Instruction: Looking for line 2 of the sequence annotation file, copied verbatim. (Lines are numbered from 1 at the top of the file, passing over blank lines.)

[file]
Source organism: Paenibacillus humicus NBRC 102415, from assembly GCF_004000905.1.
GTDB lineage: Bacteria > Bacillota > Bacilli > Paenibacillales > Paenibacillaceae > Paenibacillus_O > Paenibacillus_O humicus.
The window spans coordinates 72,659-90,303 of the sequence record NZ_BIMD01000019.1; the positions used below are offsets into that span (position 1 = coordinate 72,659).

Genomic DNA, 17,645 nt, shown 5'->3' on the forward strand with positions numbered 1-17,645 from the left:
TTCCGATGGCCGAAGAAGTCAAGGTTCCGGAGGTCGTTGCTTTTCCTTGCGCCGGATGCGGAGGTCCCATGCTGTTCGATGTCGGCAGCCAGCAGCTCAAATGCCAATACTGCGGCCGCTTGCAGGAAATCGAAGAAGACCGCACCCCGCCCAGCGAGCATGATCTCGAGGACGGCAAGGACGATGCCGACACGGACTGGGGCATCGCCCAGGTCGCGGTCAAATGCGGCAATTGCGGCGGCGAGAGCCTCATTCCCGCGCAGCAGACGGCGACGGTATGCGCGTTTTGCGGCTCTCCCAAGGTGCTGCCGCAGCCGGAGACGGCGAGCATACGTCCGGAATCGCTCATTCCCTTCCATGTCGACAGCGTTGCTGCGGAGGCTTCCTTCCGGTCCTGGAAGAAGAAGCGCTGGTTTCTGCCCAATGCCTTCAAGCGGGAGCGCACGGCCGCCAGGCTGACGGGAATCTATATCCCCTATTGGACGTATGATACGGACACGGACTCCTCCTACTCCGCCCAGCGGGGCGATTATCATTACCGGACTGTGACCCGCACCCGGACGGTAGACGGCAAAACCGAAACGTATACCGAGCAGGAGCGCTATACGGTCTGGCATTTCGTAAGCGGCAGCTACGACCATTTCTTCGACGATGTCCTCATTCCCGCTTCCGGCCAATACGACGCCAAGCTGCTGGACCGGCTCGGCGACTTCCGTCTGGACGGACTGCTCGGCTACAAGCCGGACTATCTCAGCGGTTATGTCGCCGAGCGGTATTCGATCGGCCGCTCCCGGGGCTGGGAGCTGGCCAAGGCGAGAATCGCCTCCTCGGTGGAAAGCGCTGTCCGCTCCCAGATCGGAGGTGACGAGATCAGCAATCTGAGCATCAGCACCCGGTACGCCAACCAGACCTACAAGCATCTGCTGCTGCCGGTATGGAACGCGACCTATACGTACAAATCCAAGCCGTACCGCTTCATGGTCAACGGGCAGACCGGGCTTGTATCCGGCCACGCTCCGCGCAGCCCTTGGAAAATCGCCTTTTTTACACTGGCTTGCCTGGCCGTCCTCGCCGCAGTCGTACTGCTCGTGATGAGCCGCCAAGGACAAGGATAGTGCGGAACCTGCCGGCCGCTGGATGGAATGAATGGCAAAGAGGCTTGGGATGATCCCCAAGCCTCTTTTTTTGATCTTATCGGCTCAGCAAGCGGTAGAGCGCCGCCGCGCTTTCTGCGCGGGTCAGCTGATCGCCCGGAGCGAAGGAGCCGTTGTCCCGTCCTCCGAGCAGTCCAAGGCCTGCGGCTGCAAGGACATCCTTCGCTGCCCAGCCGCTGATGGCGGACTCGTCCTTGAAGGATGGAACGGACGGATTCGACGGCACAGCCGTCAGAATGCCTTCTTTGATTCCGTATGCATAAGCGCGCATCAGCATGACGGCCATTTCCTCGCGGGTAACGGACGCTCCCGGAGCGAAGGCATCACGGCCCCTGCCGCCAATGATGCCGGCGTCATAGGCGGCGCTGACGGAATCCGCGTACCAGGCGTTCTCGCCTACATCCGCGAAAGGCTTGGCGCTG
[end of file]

GTDB lineage: Bacteria > Bacillota > Bacilli > Paenibacillales > Paenibacillaceae > Paenibacillus_O > Paenibacillus_O humicus.